Achilles Tendon Injuries
The largest tendon in the body, the Achilles tendon is a cord connecting the calf muscles to the heel bone and is used in daily activities like walking, running and jumping. Because the blood supply to the Achilles tendon decreases with age, the tendon may become vulnerable to inflammation and rupture. Achilles tendon injuries are common among older individuals and those who regularly participate in sports activity.
Because Achilles tendon conditions can worsen with time if not treated properly, it’s important to see a board-certified orthopedic surgeon like Dr. Eric Millstein for these and other foot and ankle injuries.
Types of Achilles Tendon Injuries
Tendonitis is an inflammation of the Achilles tendon, which causes pain in the back of the leg near the heel. Achilles tendonitis may result from an increase in physical activity or from tight calf muscles. Bone spurs can also rub against the tendon, causing inflammation and pain.
People suffering from tendonitis may experience:
- ankle pain and stiffness
- tendon thickening and swelling
- increased pain after exercise or activity
Tendonitis may be treated with rest and physical therapy. In general, recovery takes weeks to months.
Similar to tendonitis, Achilles tenosynovitis occurs in the tendon sheath as opposed to the Achilles tendon itself. When left untreated, the condition may cause fibrosis and scarring that can limit range of motion in the Achilles tendon.
People suffering from tenosynovitis may experience:
- pain in the Achilles tendon
- tendon swelling or thickness
- a creaking sensation when moving the ankle
Treatments for tenosynovitis include resting the affected foot and applying cold therapy. Sports massage can also help relieve pain and improve range of motion. In general, recovery may take weeks or even months.
A rupture occurs when a patient overstretches the Achilles tendon, causing it to tear partially or completely. If people feel a “popping” sensation in the back of their ankle or heel, they have likely suffered an Achilles tendon rupture and should see an orthopedic specialist immediately.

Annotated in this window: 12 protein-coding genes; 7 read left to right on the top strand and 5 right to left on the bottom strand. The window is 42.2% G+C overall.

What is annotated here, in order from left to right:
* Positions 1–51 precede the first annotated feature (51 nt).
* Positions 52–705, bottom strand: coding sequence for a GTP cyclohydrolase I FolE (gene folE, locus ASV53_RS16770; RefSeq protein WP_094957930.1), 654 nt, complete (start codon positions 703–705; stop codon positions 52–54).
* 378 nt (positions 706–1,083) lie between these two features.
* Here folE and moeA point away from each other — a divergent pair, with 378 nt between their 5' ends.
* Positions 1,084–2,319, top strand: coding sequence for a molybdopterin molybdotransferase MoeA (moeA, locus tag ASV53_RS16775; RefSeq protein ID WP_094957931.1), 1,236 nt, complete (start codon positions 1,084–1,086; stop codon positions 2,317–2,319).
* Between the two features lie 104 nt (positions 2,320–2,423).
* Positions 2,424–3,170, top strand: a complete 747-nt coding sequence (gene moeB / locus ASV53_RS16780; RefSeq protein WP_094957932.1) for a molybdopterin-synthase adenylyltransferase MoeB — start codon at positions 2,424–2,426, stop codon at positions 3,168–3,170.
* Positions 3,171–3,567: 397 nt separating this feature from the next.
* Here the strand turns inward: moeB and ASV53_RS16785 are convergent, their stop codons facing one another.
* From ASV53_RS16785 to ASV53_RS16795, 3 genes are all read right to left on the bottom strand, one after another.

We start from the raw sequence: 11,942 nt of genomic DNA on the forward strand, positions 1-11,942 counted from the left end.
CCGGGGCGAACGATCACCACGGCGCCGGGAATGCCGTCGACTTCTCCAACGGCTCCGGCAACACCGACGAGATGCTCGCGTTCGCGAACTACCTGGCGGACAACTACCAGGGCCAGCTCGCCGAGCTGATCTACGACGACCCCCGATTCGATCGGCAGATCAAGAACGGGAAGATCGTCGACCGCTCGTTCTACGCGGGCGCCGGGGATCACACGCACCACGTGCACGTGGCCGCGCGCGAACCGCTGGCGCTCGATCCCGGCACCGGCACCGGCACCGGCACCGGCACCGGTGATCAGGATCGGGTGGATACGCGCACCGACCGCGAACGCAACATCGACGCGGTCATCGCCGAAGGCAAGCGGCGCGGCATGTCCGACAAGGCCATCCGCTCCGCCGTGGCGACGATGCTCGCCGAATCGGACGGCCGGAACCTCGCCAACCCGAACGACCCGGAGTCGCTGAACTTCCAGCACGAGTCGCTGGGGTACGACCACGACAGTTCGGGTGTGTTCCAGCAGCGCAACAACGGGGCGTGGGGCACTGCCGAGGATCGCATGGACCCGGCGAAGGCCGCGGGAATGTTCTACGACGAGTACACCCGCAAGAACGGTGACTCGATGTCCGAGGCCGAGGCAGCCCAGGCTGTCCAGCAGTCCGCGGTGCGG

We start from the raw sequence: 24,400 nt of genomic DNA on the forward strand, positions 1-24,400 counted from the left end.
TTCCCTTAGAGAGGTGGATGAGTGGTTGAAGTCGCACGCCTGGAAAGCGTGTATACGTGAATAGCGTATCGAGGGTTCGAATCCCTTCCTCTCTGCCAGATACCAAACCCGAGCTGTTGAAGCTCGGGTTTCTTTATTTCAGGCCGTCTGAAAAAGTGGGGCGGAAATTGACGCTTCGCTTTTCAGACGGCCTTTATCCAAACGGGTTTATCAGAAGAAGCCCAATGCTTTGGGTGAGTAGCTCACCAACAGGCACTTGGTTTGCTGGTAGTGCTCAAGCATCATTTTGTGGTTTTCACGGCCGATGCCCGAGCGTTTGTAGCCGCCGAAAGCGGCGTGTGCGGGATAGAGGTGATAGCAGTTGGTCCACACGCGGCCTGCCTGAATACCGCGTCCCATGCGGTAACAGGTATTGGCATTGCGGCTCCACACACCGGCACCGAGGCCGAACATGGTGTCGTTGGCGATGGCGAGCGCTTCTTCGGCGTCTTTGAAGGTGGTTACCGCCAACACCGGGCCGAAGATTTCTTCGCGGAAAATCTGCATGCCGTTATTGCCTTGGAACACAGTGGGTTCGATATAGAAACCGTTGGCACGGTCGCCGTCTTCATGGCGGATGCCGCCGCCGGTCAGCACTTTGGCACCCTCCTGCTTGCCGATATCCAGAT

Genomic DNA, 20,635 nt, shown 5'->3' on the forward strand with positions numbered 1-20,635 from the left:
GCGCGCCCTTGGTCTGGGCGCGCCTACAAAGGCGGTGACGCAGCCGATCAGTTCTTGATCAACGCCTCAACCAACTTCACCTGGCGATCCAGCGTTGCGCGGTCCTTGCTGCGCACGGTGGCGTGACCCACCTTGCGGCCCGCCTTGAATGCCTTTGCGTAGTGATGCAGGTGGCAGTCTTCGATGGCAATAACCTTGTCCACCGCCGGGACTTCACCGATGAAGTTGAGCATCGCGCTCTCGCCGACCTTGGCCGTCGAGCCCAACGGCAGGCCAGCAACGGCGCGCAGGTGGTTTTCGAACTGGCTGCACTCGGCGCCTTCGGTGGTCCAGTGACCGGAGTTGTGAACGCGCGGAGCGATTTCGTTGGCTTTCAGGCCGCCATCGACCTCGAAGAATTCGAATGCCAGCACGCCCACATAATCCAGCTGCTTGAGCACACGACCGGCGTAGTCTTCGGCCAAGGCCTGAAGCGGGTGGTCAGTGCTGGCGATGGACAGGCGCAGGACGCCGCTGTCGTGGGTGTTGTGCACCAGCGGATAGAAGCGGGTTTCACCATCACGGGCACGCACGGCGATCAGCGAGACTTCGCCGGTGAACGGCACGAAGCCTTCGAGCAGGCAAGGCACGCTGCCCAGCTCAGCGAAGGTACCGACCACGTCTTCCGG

People suffering from an Achilles tendon rupture may experience:
- a popping in the back of the ankle
- inability to bear weight or perform normal activities
- light to moderate pain and swelling
- protrusion at the proximal portion of the Achilles tendon
Surgery may be required to treat an Achilles tendon rupture. Generally, the recovery period lasts 6-12 months.
Heel bursitis occurs when the bursae (fluid-filled pads) become inflamed, causing pain in the back of the heel. Pain behind the heel may suggest an inflammation in the area where the Achilles tendon meets the heel bone. This condition is known as retrocalcaneal bursitis. Common causes of bursitis are repetitive motion activities and wearing shoes that rub against or cut into the back of the heel.
People suffering from this form of bursitis may experience:
- heel pain that increases with activity
- pain while wearing shoes
- a bump on the heel that feels warm or painful to the touch
Common treatments for retrocalcaneal bursitis include physical therapy and stretching, icing the affected area and taking anti-inflammatory medications for the pain. For more severe cases, surgery may be required to drain the inflamed bursae. Recovery times vary depending on the seriousness of the injury.
Learn more about treating Achilles tendon ruptures.
Contact Us Today
Achilles tendon issues are serious conditions that can limit your range of motion and affect your ability to perform everyday activities. If you’re suffering from an Achilles tendon condition or injury, don’t hesitate to schedule an appointment with Dr. Millstein online or call us at (310) 595-1030.